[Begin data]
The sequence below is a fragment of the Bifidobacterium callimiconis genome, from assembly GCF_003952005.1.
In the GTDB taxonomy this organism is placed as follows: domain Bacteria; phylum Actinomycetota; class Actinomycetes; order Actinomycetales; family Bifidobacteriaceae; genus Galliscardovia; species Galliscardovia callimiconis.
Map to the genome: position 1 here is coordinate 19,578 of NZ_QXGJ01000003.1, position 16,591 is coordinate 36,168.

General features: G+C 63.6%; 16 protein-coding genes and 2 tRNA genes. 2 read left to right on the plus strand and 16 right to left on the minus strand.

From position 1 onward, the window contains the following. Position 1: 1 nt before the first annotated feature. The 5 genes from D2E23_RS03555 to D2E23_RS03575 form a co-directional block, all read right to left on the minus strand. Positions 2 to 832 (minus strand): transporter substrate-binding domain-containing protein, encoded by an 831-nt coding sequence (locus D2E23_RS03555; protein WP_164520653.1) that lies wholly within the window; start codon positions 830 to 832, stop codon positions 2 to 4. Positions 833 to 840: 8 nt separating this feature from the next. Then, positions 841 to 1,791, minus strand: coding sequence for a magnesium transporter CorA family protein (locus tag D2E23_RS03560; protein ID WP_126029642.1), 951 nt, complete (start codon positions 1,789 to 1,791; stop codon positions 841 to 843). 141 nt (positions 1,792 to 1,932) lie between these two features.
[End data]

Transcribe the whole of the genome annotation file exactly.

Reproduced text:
The sequence below is a fragment of the Bifidobacterium callimiconis genome, from assembly GCF_003952005.1.
In the GTDB taxonomy this organism is placed as follows: domain Bacteria; phylum Actinomycetota; class Actinomycetes; order Actinomycetales; family Bifidobacteriaceae; genus Galliscardovia; species Galliscardovia callimiconis.
Map to the genome: position 1 here is coordinate 19,578 of NZ_QXGJ01000003.1, position 16,591 is coordinate 36,168.

General features: G+C 63.6%; 16 protein-coding genes and 2 tRNA genes. 2 read left to right on the plus strand and 16 right to left on the minus strand.

From position 1 onward, the window contains the following. Position 1: 1 nt before the first annotated feature. The 5 genes from D2E23_RS03555 to D2E23_RS03575 form a co-directional block, all read right to left on the minus strand. Positions 2 to 832 (minus strand): transporter substrate-binding domain-containing protein, encoded by an 831-nt coding sequence (locus D2E23_RS03555; protein WP_164520653.1) that lies wholly within the window; start codon positions 830 to 832, stop codon positions 2 to 4. Positions 833 to 840: 8 nt separating this feature from the next. Then, positions 841 to 1,791, minus strand: coding sequence for a magnesium transporter CorA family protein (locus tag D2E23_RS03560; protein ID WP_126029642.1), 951 nt, complete (start codon positions 1,789 to 1,791; stop codon positions 841 to 843). 141 nt (positions 1,792 to 1,932) lie between these two features.